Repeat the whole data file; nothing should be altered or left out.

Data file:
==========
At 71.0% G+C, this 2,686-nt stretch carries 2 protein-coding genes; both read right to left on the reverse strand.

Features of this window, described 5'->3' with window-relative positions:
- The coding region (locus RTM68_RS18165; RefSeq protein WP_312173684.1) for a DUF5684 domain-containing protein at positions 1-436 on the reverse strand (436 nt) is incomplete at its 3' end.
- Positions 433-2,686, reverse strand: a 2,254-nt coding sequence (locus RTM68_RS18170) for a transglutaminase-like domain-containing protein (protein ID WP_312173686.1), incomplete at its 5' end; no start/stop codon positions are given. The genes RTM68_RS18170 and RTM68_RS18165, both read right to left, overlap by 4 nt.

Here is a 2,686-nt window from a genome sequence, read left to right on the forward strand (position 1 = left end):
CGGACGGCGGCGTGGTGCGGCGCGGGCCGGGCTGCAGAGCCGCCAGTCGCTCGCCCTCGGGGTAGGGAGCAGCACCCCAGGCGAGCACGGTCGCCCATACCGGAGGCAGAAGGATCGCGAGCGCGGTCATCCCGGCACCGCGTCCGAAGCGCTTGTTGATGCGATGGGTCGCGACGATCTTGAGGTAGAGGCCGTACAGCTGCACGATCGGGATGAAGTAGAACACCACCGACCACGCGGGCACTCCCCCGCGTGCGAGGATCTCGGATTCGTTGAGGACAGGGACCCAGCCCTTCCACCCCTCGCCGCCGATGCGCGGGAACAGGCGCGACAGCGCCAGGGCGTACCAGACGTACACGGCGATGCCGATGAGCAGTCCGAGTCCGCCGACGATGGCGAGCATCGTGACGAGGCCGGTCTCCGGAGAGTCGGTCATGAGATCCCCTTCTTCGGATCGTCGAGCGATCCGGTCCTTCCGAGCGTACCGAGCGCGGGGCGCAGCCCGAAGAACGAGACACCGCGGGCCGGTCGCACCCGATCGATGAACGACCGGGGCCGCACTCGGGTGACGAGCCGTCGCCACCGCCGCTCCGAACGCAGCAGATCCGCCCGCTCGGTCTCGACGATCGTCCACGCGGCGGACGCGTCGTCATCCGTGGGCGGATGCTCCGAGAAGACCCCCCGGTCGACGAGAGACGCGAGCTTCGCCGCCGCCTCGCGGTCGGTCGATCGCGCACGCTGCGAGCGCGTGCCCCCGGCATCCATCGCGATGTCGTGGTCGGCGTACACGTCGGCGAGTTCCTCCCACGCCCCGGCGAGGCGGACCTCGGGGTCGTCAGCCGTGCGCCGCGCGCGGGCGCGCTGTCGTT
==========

At 71.0% G+C, this 2,686-nt stretch carries 2 protein-coding genes; both read right to left on the reverse strand.

Features of this window, described 5'->3' with window-relative positions:
- The coding region (locus RTM68_RS18165; RefSeq protein WP_312173684.1) for a DUF5684 domain-containing protein at positions 1-436 on the reverse strand (436 nt) is incomplete at its 3' end.
- Positions 433-2,686, reverse strand: a 2,254-nt coding sequence (locus RTM68_RS18170) for a transglutaminase-like domain-containing protein (protein ID WP_312173686.1), incomplete at its 5' end; no start/stop codon positions are given. The genes RTM68_RS18170 and RTM68_RS18165, both read right to left, overlap by 4 nt.

Here is a 2,686-nt window from a genome sequence, read left to right on the forward strand (position 1 = left end):
CGGACGGCGGCGTGGTGCGGCGCGGGCCGGGCTGCAGAGCCGCCAGTCGCTCGCCCTCGGGGTAGGGAGCAGCACCCCAGGCGAGCACGGTCGCCCATACCGGAGGCAGAAGGATCGCGAGCGCGGTCATCCCGGCACCGCGTCCGAAGCGCTTGTTGATGCGATGGGTCGCGACGATCTTGAGGTAGAGGCCGTACAGCTGCACGATCGGGATGAAGTAGAACACCACCGACCACGCGGGCACTCCCCCGCGTGCGAGGATCTCGGATTCGTTGAGGACAGGGACCCAGCCCTTCCACCCCTCGCCGCCGATGCGCGGGAACAGGCGCGACAGCGCCAGGGCGTACCAGACGTACACGGCGATGCCGATGAGCAGTCCGAGTCCGCCGACGATGGCGAGCATCGTGACGAGGCCGGTCTCCGGAGAGTCGGTCATGAGATCCCCTTCTTCGGATCGTCGAGCGATCCGGTCCTTCCGAGCGTACCGAGCGCGGGGCGCAGCCCGAAGAACGAGACACCGCGGGCCGGTCGCACCCGATCGATGAACGACCGGGGCCGCACTCGGGTGACGAGCCGTCGCCACCGCCGCTCCGAACGCAGCAGATCCGCCCGCTCGGTCTCGACGATCGTCCACGCGGCGGACGCGTCGTCATCCGTGGGCGGATGCTCCGAGAAGACCCCCCGGTCGACGAGAGACGCGAGCTTCGCCGCCGCCTCGCGGTCGGTCGATCGCGCACGCTGCGAGCGCGTGCCCCCGGCATCCATCGCGATGTCGTGGTCGGCGTACACGTCGGCGAGTTCCTCCCACGCCCCGGCGAGGCGGACCTCGGGGTCGTCAGCCGTGCGCCGCGCGCGGGCGCGCTGTCGTT